I know it's rather difficult to establish a ranking of publications, especially because the ones in charge of establishing values for venues might be biased by their field, and several other aspects. However, I know some well-accepted (at least locally) ranking, that consider all fields under research, e.g. Brazilian Qualis - in portuguese - that includes both confs and journals, and Australian ERA - this latter has served as baseline for some class A conferences in Computer Science (my research field), in some countries other than Australia.

Hence, I wonder about the existence of another "global ranking", that has been applied overseas, thus including at least the most prominent events and journals in every field. For journals, it's a little bit easier to measure its importance, by looking at their Impact Factor values, but for conferences it's a little bit tough. To the best of my knowledge, I don't know a largely-applied means of measuring the impact of a conf.

I'd like to hear from you. Thanks in advance.


4 Answers 4


In Computer Science, CiteSeerX used to provide a Venue Impact Factor, that included journals and conferences, but it seems they've stopped doing it. As indicated by Gopi, Microsoft academic Research is some kind of global ranking, and JeffE also mentions google.scholar.

That being said, a global ranking, across sub-fields, is not necessarily meaningful. For instance, if one does not work on programming languages, then it's unlikely to submit a paper at POPL (the first venue according to CiteseerX). Hence, I'd say that field-specific rankings matter more, for instance in security: http://faculty.cs.tamu.edu/guofei/sec_conf_stat.htm or https://personal.cis.strath.ac.uk/changyu.dong/ranking.html.

  • 5
    Google Scholar has a similar ranking, using a different algorithm to compute impact; for example: scholar.google.com/…. (Search only looks for words in the journal/conference title.) Needless to say, the two rankings are wildly inconsistent. Personally I find both of them deeply suspect. See also publishing.mathforge.org/discussion/87/…
    – JeffE
    Commented Apr 20, 2012 at 9:34
  • The first link (in CiteSeerX) seems to have been relocated - any ideas what the new link is?
    – TCSGrad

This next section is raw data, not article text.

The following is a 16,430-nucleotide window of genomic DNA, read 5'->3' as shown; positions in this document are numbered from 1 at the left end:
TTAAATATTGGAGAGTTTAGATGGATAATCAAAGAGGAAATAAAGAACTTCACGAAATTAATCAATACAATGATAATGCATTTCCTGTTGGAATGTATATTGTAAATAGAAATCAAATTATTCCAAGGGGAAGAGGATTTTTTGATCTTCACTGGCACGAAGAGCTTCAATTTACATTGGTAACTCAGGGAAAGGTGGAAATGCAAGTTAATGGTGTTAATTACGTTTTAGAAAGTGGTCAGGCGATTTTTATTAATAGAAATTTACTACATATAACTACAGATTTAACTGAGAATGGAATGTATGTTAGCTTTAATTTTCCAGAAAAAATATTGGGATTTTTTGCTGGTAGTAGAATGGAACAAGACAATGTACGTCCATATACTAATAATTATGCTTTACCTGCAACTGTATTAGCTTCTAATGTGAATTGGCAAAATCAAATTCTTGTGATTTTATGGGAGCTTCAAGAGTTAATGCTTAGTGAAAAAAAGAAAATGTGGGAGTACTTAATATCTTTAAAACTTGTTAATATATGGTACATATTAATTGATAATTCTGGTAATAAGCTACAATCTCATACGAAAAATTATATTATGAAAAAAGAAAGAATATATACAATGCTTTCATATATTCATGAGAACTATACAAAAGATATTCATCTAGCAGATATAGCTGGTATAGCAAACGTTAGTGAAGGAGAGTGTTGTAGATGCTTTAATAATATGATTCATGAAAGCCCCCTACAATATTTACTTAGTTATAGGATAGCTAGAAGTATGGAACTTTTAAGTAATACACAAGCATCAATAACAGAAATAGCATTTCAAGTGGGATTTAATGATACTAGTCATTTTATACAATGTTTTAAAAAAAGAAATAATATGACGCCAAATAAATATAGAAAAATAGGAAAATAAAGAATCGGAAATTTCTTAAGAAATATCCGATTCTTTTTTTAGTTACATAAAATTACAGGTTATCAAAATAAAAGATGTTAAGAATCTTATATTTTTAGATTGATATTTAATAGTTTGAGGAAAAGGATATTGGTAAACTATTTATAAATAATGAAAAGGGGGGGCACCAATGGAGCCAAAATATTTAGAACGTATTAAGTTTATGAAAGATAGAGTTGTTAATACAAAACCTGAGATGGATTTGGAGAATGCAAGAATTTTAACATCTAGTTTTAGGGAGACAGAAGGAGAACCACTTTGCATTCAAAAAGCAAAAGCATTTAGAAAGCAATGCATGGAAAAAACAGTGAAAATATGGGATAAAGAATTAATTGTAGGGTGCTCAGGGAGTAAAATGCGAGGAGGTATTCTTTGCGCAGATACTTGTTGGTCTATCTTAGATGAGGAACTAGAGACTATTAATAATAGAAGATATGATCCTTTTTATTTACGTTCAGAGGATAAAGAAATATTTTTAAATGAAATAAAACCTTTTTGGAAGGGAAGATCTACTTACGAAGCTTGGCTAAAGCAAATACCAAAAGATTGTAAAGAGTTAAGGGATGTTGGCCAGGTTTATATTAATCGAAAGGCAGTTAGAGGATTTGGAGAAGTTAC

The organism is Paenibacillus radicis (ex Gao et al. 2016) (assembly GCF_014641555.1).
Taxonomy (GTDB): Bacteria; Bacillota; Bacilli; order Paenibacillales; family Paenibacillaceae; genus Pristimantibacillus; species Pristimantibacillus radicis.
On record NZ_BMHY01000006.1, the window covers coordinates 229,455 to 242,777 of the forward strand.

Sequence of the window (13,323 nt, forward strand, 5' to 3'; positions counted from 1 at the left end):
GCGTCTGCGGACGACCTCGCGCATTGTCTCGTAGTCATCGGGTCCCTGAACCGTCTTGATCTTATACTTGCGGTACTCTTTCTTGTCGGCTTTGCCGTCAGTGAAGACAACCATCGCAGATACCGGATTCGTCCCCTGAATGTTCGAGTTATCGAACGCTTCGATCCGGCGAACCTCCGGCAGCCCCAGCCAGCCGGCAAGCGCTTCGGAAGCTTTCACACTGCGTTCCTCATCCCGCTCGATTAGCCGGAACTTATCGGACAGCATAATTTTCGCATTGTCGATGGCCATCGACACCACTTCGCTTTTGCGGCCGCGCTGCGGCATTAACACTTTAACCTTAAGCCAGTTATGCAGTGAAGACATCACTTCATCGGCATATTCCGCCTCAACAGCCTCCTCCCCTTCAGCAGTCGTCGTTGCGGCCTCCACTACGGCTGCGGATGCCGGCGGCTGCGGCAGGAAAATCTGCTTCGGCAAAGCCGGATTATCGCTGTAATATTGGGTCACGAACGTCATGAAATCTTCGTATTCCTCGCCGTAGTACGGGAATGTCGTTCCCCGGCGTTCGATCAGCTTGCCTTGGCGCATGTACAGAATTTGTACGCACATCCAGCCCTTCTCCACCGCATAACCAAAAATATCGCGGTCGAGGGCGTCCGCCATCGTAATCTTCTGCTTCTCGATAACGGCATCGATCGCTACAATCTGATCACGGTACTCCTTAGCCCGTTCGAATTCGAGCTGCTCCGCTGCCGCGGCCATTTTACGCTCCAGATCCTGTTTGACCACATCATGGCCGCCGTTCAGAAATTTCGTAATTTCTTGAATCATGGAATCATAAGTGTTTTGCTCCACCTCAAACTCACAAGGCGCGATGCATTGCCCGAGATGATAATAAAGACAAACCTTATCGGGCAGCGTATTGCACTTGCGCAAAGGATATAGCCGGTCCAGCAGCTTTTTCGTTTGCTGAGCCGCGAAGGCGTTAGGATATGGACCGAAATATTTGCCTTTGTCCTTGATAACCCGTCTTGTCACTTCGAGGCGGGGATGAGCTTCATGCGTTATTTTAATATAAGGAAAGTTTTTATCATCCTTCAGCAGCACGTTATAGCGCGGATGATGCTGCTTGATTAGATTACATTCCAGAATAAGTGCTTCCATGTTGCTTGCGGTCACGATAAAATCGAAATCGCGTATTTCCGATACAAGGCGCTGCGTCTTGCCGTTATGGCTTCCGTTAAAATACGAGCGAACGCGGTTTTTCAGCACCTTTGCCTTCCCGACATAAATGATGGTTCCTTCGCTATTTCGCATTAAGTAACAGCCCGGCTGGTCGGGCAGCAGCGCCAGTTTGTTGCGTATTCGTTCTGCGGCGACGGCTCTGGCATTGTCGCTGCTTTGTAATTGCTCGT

Commented Mar 18, 2013 at 18:58
  • @TCSGrad: Nope, it doesn't seem to exist any longer.
    – user102
    Commented Mar 18, 2013 at 19:41
  • I am not sure how CiteseerX is benefical. It provides nothing. I see Microsoft Academic Search (MAS) is the most comprehensive tool out there on conference/journal level. Google scholar is good in calculating # of citations for a given paper. Bur really, how can I know the top conferences?
    – seteropere
    Commented Mar 19, 2013 at 16:00
  • @seteropere: Citeseer no longer provides a ranking. As I said in my answer, having a global ranking in CS is not meaningful. You better look for some ranking in your own sub-field, e.g., software engineering, or database, or security, etc.
    – user102
    Commented Mar 19, 2013 at 16:33

It is not perfect (I have found many conference from my field not listed under the right subfield) nor exhaustive, but I have often found Microsoft academic Research useful.

Furthermore it has the great advantage to give ranking for both journal and conference and to cover many domains (Agriculture Science, Arts & Humanities, Biology, Chemistry, Computer Science, Economics & Business, Engineering, Environmental Sciences, Geosciences, Material Science, Mathematics, Medicine, Physics, Social Science)


The following national rankings were used as a baseline in the construction of the Finnish ranking. Hence they are "global" in the sense that they have been at least somewhat useful abroad:


It varies by discipline. In Medicine, conferences are not as important as journal articles.

In Computer science, [some] conferences are very prestigious

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